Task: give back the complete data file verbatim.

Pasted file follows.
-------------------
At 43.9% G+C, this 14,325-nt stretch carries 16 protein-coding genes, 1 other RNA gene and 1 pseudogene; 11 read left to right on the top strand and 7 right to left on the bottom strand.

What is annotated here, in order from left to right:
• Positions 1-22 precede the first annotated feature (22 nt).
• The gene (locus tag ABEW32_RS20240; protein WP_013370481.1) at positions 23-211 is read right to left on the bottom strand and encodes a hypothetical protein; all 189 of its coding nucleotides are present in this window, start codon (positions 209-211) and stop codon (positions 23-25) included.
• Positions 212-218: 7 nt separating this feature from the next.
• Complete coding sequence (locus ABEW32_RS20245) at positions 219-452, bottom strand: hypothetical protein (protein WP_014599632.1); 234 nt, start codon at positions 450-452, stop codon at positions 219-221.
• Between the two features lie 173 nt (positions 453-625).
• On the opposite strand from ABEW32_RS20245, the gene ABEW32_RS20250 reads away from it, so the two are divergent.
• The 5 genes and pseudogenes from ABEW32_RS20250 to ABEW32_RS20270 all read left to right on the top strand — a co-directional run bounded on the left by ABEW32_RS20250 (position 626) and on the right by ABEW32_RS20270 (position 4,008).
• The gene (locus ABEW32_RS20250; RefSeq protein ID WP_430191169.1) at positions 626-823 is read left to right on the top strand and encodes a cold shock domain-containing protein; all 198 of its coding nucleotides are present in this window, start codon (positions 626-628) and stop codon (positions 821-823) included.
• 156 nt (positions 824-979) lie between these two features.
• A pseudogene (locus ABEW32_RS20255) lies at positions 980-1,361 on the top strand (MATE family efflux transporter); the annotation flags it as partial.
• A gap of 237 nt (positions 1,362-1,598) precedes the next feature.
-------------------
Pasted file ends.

At 43.9% G+C, this 14,325-nt stretch carries 16 protein-coding genes, 1 other RNA gene and 1 pseudogene; 11 read left to right on the top strand and 7 right to left on the bottom strand.

What is annotated here, in order from left to right:
• Positions 1-22 precede the first annotated feature (22 nt).
• The gene (locus tag ABEW32_RS20240; protein WP_013370481.1) at positions 23-211 is read right to left on the bottom strand and encodes a hypothetical protein; all 189 of its coding nucleotides are present in this window, start codon (positions 209-211) and stop codon (positions 23-25) included.
• Positions 212-218: 7 nt separating this feature from the next.
• Complete coding sequence (locus ABEW32_RS20245) at positions 219-452, bottom strand: hypothetical protein (protein WP_014599632.1); 234 nt, start codon at positions 450-452, stop codon at positions 219-221.
• Between the two features lie 173 nt (positions 453-625).
• On the opposite strand from ABEW32_RS20245, the gene ABEW32_RS20250 reads away from it, so the two are divergent.
• The 5 genes and pseudogenes from ABEW32_RS20250 to ABEW32_RS20270 all read left to right on the top strand — a co-directional run bounded on the left by ABEW32_RS20250 (position 626) and on the right by ABEW32_RS20270 (position 4,008).
• The gene (locus ABEW32_RS20250; RefSeq protein ID WP_430191169.1) at positions 626-823 is read left to right on the top strand and encodes a cold shock domain-containing protein; all 198 of its coding nucleotides are present in this window, start codon (positions 626-628) and stop codon (positions 821-823) included.
• 156 nt (positions 824-979) lie between these two features.
• A pseudogene (locus ABEW32_RS20255) lies at positions 980-1,361 on the top strand (MATE family efflux transporter); the annotation flags it as partial.
• A gap of 237 nt (positions 1,362-1,598) precedes the next feature.